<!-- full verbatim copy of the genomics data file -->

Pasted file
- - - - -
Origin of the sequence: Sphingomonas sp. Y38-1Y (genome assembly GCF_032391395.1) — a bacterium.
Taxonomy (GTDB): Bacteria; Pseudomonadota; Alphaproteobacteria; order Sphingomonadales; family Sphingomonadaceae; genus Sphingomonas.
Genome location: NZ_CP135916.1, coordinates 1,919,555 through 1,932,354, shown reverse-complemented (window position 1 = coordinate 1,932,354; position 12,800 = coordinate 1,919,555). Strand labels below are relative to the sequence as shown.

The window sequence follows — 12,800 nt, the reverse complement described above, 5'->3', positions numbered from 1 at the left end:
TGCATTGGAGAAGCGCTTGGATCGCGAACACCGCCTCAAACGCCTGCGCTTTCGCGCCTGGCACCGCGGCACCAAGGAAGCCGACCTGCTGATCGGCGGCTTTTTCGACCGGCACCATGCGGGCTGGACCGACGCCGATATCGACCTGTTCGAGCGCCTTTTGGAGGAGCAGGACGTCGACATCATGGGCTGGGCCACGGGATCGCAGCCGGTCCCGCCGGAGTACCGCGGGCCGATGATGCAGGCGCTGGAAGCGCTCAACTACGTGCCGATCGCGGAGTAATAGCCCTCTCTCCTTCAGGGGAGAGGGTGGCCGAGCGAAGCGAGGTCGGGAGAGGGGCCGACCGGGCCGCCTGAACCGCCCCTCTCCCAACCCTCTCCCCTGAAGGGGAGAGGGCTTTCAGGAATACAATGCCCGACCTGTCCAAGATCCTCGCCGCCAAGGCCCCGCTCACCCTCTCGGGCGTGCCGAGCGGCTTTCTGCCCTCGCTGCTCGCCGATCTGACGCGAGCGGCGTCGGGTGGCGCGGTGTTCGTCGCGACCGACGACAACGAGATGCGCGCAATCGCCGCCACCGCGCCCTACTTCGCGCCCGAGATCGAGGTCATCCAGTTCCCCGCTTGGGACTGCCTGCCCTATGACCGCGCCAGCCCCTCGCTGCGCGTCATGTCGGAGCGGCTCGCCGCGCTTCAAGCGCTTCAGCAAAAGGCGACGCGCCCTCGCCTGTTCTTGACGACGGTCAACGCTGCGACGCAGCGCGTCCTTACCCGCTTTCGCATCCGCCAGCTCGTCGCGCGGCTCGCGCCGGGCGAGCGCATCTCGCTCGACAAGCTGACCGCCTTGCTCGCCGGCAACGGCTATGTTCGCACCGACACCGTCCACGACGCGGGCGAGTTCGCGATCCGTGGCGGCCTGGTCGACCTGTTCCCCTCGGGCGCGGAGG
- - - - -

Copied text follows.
Origin of the sequence: Sphingomonas sp. Y38-1Y (genome assembly GCF_032391395.1) — a bacterium.
Taxonomy (GTDB): Bacteria; Pseudomonadota; Alphaproteobacteria; order Sphingomonadales; family Sphingomonadaceae; genus Sphingomonas.
Genome location: NZ_CP135916.1, coordinates 1,919,555 through 1,932,354, shown reverse-complemented (window position 1 = coordinate 1,932,354; position 12,800 = coordinate 1,919,555). Strand labels below are relative to the sequence as shown.

The window sequence follows — 12,800 nt, the reverse complement described above, 5'->3', positions numbered from 1 at the left end:
TGCATTGGAGAAGCGCTTGGATCGCGAACACCGCCTCAAACGCCTGCGCTTTCGCGCCTGGCACCGCGGCACCAAGGAAGCCGACCTGCTGATCGGCGGCTTTTTCGACCGGCACCATGCGGGCTGGACCGACGCCGATATCGACCTGTTCGAGCGCCTTTTGGAGGAGCAGGACGTCGACATCATGGGCTGGGCCACGGGATCGCAGCCGGTCCCGCCGGAGTACCGCGGGCCGATGATGCAGGCGCTGGAAGCGCTCAACTACGTGCCGATCGCGGAGTAATAGCCCTCTCTCCTTCAGGGGAGAGGGTGGCCGAGCGAAGCGAGGTCGGGAGAGGGGCCGACCGGGCCGCCTGAACCGCCCCTCTCCCAACCCTCTCCCCTGAAGGGGAGAGGGCTTTCAGGAATACAATGCCCGACCTGTCCAAGATCCTCGCCGCCAAGGCCCCGCTCACCCTCTCGGGCGTGCCGAGCGGCTTTCTGCCCTCGCTGCTCGCCGATCTGACGCGAGCGGCGTCGGGTGGCGCGGTGTTCGTCGCGACCGACGACAACGAGATGCGCGCAATCGCCGCCACCGCGCCCTACTTCGCGCCCGAGATCGAGGTCATCCAGTTCCCCGCTTGGGACTGCCTGCCCTATGACCGCGCCAGCCCCTCGCTGCGCGTCATGTCGGAGCGGCTCGCCGCGCTTCAAGCGCTTCAGCAAAAGGCGACGCGCCCTCGCCTGTTCTTGACGACGGTCAACGCTGCGACGCAGCGCGTCCTTACCCGCTTTCGCATCCGCCAGCTCGTCGCGCGGCTCGCGCCGGGCGAGCGCATCTCGCTCGACAAGCTGACCGCCTTGCTCGCCGGCAACGGCTATGTTCGCACCGACACCGTCCACGACGCGGGCGAGTTCGCGATCCGTGGCGGCCTGGTCGACCTGTTCCCCTCGGGCGCGGAGG